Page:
The Cadillac ATS-V: A Better BMW M3 Than the M3
The Cadillac ATS-V fears nothing except, perhaps, its own shadow.
I am going to describe a car, and then, you’re going to say which car comes to mind. Okay?
It has five doors; a powerful, twin-turbocharged, six-cylinder engine; big wheels and tires; a track-ready sports suspension, and the obligatory quartet of tail pipes.
If you said “BMW M3” you would be absolutely…Wrong.
This is the Cadillac ATS-V, a car Cadillac is hoping consumers will cross-shop with the M3. You know what they say: imitation is the sincerest form of flattery. But is this just an imitation? Or, as I suspect it may be, is the Cadillac ATS-V actually better than the M3? Let’s find out.
Since its inception, the BMW M3 defined, and continues to define the sports sedan segment. It’s the benchmark in it’s class. So, naturally, it’s the benchmark to which the ATS-V must be compared.
The M3 has always been described as a driver’s car, offering an engaging driving experience with sharp steering, a stout engine, agile handling and practicality to match. However, the current M3, known internally as the F80 chassis, is a bit different. It has seemingly given up on that engaging drive in pursuit of numbers and stats. Horsepower figures, 0-60 claims, and, crucially, interior volume: All of these seem to dictate what the BMW M3 has become. However, at the expense of all of this, the M3 has become numb. The steering is numb, and ride quality is numbing, and the engine? Well, it sounds numb, too, as if it’s been given a big dollop of Novocaine.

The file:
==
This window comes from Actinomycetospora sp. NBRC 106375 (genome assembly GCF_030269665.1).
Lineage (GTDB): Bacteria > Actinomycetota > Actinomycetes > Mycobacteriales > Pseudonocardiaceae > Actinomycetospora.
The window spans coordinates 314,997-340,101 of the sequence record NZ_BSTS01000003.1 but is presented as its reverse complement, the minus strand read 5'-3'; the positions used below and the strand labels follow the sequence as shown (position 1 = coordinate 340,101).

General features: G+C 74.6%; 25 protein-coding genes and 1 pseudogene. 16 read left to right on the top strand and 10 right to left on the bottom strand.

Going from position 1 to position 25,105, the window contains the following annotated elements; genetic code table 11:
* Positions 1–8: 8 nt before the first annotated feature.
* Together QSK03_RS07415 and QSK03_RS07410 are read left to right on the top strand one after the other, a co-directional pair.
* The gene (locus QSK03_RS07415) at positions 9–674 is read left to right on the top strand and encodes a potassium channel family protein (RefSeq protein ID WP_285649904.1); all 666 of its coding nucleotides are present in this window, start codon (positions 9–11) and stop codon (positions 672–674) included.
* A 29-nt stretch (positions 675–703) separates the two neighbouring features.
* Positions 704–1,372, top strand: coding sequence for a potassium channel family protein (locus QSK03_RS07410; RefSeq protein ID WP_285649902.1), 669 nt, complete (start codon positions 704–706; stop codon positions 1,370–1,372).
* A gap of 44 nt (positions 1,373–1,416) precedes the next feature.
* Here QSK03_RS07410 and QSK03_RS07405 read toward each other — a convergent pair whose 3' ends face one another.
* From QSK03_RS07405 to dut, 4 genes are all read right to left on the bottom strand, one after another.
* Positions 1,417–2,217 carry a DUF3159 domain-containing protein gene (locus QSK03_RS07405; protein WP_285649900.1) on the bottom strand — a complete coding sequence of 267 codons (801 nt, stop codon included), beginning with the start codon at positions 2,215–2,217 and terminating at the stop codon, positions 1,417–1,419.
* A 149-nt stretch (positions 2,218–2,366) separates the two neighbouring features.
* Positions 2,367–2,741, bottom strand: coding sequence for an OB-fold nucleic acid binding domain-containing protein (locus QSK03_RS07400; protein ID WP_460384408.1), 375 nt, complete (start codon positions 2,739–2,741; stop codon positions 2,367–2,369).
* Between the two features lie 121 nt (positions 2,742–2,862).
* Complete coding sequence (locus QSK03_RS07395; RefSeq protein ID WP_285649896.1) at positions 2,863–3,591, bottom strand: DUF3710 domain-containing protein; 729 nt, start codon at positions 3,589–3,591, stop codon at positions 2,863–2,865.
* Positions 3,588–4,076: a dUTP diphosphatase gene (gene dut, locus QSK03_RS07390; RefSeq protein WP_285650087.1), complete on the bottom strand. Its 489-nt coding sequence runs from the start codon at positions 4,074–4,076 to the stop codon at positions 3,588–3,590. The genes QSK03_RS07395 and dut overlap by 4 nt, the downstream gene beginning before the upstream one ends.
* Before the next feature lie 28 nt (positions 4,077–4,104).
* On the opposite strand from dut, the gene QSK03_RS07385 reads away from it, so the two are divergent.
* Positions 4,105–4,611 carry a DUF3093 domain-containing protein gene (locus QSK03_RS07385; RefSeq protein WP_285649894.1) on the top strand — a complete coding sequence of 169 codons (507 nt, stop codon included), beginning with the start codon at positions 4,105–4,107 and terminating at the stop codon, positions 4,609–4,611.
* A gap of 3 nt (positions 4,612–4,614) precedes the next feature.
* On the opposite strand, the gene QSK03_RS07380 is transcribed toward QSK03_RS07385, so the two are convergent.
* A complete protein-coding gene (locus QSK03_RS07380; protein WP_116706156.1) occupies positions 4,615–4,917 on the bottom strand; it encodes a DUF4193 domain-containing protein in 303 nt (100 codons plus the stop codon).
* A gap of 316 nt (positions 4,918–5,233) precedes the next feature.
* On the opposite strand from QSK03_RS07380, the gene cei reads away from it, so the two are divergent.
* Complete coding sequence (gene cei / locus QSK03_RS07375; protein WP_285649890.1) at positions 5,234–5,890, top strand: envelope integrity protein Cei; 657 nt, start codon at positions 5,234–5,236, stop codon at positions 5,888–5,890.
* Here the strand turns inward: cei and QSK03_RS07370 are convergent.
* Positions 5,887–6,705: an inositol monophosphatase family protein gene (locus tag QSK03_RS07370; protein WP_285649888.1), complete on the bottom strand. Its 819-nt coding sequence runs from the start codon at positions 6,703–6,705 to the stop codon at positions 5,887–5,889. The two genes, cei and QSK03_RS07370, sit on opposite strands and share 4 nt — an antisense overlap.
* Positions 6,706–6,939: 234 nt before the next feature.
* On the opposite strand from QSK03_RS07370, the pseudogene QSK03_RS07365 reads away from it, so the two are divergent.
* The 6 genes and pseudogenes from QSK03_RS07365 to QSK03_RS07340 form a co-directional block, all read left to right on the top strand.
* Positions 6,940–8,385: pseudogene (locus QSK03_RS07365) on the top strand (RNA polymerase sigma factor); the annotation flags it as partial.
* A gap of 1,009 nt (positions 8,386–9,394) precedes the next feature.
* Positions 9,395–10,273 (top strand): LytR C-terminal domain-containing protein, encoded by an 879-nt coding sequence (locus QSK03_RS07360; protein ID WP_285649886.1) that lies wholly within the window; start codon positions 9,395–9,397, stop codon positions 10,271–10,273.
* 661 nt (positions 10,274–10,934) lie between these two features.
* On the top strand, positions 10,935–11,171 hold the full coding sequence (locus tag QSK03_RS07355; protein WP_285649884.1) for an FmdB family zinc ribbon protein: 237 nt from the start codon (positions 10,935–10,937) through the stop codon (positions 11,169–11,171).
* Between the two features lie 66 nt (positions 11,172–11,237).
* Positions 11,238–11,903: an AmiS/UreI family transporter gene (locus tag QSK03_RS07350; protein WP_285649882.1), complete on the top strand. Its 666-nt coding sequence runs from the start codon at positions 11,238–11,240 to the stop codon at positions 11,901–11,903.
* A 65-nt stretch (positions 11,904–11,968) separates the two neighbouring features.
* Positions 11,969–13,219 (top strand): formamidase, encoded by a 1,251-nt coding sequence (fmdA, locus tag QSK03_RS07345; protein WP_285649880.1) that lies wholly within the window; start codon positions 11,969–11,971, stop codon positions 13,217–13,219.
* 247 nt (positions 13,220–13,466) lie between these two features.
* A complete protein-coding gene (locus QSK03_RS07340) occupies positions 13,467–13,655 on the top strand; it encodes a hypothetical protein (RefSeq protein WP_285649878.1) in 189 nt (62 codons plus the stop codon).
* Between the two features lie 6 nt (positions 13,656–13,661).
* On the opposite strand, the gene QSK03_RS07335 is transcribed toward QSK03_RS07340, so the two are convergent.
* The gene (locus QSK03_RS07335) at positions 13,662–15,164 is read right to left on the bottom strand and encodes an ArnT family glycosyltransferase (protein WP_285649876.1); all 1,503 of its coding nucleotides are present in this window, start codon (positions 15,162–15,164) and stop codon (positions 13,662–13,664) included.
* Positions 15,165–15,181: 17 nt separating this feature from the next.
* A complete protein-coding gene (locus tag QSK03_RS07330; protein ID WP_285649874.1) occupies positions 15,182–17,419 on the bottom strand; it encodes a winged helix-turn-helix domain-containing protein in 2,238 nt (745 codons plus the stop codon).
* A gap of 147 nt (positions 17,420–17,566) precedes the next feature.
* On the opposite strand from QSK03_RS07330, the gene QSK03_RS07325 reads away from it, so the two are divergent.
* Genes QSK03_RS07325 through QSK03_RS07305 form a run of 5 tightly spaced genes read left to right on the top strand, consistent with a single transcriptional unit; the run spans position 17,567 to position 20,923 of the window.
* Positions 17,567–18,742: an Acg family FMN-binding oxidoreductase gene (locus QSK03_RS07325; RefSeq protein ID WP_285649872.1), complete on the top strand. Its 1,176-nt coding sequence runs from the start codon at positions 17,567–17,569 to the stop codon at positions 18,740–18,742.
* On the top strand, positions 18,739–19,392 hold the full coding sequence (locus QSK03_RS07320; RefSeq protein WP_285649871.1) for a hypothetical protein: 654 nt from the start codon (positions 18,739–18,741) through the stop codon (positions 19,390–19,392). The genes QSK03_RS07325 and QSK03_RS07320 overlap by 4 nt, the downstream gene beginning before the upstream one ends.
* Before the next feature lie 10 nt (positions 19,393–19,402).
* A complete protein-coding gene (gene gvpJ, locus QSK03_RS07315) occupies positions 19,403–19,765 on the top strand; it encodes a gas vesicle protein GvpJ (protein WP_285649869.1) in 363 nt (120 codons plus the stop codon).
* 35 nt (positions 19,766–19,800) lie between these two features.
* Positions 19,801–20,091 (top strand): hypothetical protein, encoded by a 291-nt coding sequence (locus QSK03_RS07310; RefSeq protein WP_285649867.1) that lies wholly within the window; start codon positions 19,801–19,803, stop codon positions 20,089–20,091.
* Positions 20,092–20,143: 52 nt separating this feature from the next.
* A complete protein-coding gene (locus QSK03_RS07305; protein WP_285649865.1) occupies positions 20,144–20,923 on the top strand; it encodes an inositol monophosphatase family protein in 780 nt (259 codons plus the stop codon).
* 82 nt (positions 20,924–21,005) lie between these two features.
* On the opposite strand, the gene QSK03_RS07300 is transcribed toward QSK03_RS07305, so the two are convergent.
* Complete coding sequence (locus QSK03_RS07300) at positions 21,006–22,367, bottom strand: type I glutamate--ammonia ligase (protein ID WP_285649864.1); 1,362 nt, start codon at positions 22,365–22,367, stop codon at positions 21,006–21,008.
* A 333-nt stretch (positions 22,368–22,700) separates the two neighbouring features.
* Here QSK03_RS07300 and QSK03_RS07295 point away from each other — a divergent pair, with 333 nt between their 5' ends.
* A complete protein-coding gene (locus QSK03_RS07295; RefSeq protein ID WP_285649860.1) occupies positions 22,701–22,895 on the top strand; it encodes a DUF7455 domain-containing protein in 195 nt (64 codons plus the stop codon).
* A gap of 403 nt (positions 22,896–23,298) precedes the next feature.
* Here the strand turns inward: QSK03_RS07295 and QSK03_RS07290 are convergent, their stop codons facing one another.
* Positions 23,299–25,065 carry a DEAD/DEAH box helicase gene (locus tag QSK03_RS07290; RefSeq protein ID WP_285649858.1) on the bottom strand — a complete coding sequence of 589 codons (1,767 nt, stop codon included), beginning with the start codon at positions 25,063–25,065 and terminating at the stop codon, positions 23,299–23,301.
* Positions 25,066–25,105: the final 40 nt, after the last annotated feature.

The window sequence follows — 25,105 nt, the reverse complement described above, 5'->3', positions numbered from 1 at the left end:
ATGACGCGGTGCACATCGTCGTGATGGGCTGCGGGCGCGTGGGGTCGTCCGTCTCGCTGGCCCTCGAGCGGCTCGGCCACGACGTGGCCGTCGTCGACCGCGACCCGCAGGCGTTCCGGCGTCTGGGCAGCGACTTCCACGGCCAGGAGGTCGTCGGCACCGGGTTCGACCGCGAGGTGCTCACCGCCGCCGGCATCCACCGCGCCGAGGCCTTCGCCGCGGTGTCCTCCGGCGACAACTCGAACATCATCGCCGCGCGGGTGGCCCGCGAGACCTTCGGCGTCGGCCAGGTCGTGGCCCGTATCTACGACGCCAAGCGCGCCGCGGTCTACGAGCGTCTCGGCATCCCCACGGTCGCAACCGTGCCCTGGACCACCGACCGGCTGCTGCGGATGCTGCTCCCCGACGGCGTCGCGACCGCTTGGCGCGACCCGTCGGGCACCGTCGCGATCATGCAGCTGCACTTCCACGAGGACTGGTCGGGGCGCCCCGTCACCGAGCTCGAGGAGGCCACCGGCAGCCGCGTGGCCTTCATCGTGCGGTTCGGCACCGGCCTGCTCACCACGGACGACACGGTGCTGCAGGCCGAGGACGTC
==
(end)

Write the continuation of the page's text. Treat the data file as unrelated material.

Don’t get me wrong, the M3 isn’t a snoozefest. In fact, it’s the fastest M3 ever, and by a large margin. However, in pursuing the objective performance that wows the stat nerds, BMW has lost that special subjective wow factor that made older M3 models so good, and so revered among car enthusiasts. This brings up the question: In chasing the M3, has Cadillac followed in the same footsteps?